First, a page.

For her 2017 PhD, Dr Sue Ferguson – an honorary associate lecturer at the Department of Psychology at Macquarie University in Sydney – produced one of the studies that demonstrated optimism was a predictor of several types of wellbeing, particularly in older adults.
"There is also starting to be some good evidence of the positive effect optimism has on different illnesses. In particular, the impact optimism has on how you adjust to having that illness," says Sue. "There's evidence with cancer survivors and people with HIV/AIDS and those adjusting to chronic pain, as well as lowered stress in caregivers."
If you're positive about your future, you're more likely to want to get there in good shape, with studies revealing that optimists tend to follow better dietary, dental and sleep routines, and are less likely to abuse alcohol and drugs.
"If you believe what you do is likely to make a difference and you believe you've got some degree of autonomy, you're hopeful about the future and you can actually make a difference, you're more likely to be motivated to make that difference," says Dr Sarah Edelman, a clinical psychologist and author of the 2013 bestseller Change Your Thinking.
People tend to respond positively to positivity, so it's no surprise that optimists often boast large social networks (which also help them deal with stress).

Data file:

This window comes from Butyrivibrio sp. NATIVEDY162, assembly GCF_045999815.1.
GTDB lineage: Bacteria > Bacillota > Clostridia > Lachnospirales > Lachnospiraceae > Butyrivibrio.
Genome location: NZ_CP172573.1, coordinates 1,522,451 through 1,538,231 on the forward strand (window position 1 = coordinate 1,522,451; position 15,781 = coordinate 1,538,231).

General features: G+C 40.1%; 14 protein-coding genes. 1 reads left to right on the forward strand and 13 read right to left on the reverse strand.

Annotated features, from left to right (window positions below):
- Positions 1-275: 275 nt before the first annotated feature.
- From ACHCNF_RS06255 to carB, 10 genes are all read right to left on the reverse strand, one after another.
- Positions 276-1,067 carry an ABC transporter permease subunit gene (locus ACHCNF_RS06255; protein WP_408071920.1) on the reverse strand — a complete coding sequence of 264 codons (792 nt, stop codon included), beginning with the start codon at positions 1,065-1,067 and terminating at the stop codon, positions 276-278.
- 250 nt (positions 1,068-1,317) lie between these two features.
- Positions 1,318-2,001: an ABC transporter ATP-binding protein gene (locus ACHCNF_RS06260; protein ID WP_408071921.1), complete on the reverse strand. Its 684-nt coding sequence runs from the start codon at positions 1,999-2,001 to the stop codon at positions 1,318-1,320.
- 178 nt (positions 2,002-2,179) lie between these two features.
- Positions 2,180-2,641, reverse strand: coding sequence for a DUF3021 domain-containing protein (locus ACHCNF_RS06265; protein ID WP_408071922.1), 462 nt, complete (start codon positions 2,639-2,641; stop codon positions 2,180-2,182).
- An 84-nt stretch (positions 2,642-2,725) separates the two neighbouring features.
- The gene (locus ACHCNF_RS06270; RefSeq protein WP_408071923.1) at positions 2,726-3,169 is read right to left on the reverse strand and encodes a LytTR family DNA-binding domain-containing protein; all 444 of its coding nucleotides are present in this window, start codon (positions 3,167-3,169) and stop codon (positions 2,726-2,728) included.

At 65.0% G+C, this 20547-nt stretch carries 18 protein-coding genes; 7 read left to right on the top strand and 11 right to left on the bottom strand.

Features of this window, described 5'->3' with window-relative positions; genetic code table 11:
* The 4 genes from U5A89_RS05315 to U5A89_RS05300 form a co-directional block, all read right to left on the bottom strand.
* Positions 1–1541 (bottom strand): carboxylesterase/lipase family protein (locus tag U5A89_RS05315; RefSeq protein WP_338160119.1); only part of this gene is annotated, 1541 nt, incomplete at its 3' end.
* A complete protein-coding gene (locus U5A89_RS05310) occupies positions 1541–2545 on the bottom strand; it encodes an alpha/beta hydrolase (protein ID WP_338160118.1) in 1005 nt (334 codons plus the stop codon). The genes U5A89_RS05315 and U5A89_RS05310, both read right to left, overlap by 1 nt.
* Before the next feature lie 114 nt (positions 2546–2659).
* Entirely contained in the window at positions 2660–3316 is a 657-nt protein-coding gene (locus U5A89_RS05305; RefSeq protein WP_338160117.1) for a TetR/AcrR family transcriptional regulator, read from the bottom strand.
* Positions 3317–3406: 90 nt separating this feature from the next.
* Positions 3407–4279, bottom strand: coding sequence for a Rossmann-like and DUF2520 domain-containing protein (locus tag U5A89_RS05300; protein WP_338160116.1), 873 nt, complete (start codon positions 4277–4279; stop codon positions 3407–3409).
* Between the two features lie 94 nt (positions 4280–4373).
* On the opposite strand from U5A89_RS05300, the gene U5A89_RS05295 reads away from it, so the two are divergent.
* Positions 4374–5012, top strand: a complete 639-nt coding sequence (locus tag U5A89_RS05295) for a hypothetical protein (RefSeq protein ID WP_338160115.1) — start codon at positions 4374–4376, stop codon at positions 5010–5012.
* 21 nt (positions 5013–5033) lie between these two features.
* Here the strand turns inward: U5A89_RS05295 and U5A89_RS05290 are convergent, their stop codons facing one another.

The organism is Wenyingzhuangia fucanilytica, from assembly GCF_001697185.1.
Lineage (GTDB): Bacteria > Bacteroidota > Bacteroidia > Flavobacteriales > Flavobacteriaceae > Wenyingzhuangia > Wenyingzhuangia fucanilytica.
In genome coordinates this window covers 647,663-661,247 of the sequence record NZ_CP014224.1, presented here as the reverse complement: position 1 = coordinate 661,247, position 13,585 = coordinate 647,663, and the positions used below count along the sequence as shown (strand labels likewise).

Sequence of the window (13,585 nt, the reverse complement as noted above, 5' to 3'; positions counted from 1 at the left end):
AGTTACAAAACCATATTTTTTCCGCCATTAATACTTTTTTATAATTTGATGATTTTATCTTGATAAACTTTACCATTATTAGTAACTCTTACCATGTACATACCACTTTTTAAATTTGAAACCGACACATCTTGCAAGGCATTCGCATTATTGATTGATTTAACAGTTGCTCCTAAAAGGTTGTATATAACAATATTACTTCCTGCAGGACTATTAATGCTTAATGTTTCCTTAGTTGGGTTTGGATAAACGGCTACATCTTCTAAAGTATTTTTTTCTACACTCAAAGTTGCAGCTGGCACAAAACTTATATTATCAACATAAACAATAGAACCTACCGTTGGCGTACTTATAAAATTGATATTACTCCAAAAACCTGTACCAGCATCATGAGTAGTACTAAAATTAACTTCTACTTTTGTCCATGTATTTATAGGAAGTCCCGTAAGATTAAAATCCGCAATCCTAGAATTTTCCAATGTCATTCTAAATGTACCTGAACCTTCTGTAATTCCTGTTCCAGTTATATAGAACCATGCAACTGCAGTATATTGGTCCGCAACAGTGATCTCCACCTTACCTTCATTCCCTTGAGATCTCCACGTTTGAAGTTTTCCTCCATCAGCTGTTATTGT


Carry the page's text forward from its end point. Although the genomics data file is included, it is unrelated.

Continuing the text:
"Optimists attract friends. They're positively perceived by colleagues and they assume people will like them, so they're more likely to reach out and less likely to worry about rejection," says Sarah. "In intimate relationships, being realistically optimistic is generally a good thing, and optimists can have a positive influence on a partner who might be anxious or negatively disposed because our traits rub off on each other to an extent."
In fact, a 2020 study concluded that clean-living optimists contribute to their partners' health by helping them avoid the risk factors that lead to cognitive illnesses including Alzheimer's disease and dementia. The optimists themselves are also less likely to suffer from such conditions.
Better jobs, more money
It's widely acknowledged that optimists generally enjoy more successful lives, with American psychologist Martin Seligman concluding in his acclaimed 1991 book Learned Optimism that optimism breeds success, rather than the other way around.
"An optimist is more likely to see possibilities, more likely to take certain calculated risks, or more comfortable just calling more people to get feedback – so it can open the door to new ideas and developments," says Sarah.
Optimism is a particularly precious commodity in tough times – such as the COVID-19 crisis – because it can be, among other things, a stress reliever and a motivator.